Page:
What is a Diabetes Advocate?

Last night’s #dsma chat was a terrific one, focusing on how people in the diabetes community define “advocacy.” I wanted to summarize it here (at least the parts that resonated for me) because it could serve as a catalyst to inspire.

[For information on what the #dsma chat is, click here. And to learn more about connecting with people with diabetes on Twitter, click here.]

The community shared their advocacy “origin stories:”

And then we compared notes on what we’re most passionate about:

… segueing into reasons why that topic is something that touches our advocacy hot spots (sounds sassy …):

But of course, the road towards getting something done is often paved with obstacles. For many of the folks on the chat, “fear” played a huge role in holding us back:

So how do we, as the “diabetes ONLINE community,” remove the Internet component and bring advocacy offline?

Not everyone has to be an advocate for diabetes, and not every advocate raises awareness in the same way. But every voice matters, and no effort is too small. How do you advocate for diabetes? And how can we, as a community, help move your efforts forward?

Medtronic Diabetes Advocate Forum: Meaning Trumped Marketing.

A few weeks ago, I was invited to join some of my advocacy colleagues for a meeting in Los Angeles, CA at the Medtronic Diabetes headquarters.  This event was put on by the teams at Medtronic and Bayer, and they covered travel, lodging, and expenses for attendees.  (Disclosure out of the way.)  The agenda included “interactive sessions on the latest diabetes technology, more time to pick the brains of our executives, and a long discussion about diabetes social media advocacy.”  The meeting took place this past Friday and Saturday.

The beginning of the summit was admittedly not my favorite, but felt like a marketing necessity.  There were presentations by Katie M. Szyman (President, Medtronic Diabetes) and Marc O’Donnell (Vice President, Regulatory Affairs at Medtronic) that, despite the accessibility of the presenters and how they made themselves available to a group of advocates, felt somewhat sales-pitchy and on occasion, defensive.  I understand that sales need to be pitched and regulatory discussions need to be carefully had, but hearing about the new Enlite sensor or hearing about people with diabetes talked about in marketing terms (for better or for worse) is not my personal mission.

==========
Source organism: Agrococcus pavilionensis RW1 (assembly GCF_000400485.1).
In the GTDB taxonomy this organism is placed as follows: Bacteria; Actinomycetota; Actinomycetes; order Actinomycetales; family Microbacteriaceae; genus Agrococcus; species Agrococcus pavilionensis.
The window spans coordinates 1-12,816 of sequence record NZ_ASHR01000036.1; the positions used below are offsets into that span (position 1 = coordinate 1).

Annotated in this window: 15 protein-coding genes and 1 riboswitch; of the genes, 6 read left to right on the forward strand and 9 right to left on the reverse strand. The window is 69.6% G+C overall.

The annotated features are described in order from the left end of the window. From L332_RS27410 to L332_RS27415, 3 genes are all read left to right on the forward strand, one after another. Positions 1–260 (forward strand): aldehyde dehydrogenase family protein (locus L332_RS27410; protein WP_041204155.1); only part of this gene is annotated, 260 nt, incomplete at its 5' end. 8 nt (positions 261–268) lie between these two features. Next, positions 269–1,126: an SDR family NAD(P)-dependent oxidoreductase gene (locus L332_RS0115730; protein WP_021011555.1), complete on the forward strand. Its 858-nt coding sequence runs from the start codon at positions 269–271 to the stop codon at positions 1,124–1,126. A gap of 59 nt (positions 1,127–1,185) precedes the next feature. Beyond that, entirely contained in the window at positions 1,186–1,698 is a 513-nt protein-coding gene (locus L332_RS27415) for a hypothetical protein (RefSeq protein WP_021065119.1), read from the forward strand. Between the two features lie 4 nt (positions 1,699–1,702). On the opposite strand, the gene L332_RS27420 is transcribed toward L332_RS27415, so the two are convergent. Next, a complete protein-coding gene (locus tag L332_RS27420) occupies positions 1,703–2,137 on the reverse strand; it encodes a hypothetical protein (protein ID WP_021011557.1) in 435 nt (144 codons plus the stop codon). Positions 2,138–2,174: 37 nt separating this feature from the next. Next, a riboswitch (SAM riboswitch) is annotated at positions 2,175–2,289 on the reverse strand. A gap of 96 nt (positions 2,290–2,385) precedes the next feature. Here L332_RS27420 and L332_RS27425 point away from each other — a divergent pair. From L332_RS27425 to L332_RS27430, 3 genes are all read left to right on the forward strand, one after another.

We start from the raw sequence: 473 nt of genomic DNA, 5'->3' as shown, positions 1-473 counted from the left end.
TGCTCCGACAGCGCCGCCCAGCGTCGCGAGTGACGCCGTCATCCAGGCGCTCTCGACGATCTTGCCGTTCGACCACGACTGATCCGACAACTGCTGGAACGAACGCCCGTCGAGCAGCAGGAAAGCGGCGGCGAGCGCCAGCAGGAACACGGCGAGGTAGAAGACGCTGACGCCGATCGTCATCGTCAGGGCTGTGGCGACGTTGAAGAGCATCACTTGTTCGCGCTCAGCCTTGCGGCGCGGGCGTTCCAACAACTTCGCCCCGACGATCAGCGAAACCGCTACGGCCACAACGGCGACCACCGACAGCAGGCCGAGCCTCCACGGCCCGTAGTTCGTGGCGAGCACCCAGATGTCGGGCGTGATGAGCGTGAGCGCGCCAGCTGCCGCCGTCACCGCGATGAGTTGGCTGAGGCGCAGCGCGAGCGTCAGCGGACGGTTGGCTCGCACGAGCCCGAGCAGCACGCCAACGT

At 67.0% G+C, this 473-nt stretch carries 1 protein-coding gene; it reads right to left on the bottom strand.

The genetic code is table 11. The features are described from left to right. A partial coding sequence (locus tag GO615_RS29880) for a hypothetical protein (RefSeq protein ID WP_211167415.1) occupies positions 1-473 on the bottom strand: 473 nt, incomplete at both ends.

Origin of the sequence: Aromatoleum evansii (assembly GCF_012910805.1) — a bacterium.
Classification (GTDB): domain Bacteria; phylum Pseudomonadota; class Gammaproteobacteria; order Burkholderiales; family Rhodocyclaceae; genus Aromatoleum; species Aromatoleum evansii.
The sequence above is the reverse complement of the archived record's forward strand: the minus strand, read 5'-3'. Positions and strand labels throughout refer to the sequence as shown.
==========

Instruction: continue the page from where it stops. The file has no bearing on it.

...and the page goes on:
Even though I’d been invited to the previous two summits, I wasn’t able to attend due to work, so this year was my first time.  The fact that the team at Medtronic kept me on the invitation roster spoke volumes to me, because they didn’t let my existing competitor relationships [disclosures] preclude me from being part of an advocacy discussion.  Representatives from Medtronic encouraged attendees to voice concerns of all kinds (good and bad) and didn’t shy away from difficult conversation topics (like “Calling the 530G an ‘artificial pancreas’ was misleading,” and “Your sensor hasn’t been a good fit for me.”)

But meaning quickly trumped marketing, and that remained the theme of the event.

What cemented this meeting as one of the most powerful ones I’ve attended in some time, was the discussion lead by Dr. Francine Kaufman.  When she started talking about the needs outside of our privileged bubble, highlighting how diabetes is managed in different countries, a heavy cloak of awareness and responsibility seemed to fall over the attendees.  Boxes of Kleenex were passed around as we were reminded, as a group, how “perspective” is defined by “access.”

What happened later in the afternoon was nothing short of amazing, when the room full of advocates took the conversation that Fran started and owned it.  A discussion about Spare a Rose efforts for 2014 became an exercise in implementation as people brought their advocacy strengths and assets to the table and offered them up.  All voices were heard and a group oft-frustrated by a lack of forward movement at meetings like this took action to ensure that more action would be taken. In short, a plan was needed and a plan was put into place, with details (and THANK YOU’s) to be issued in the coming days.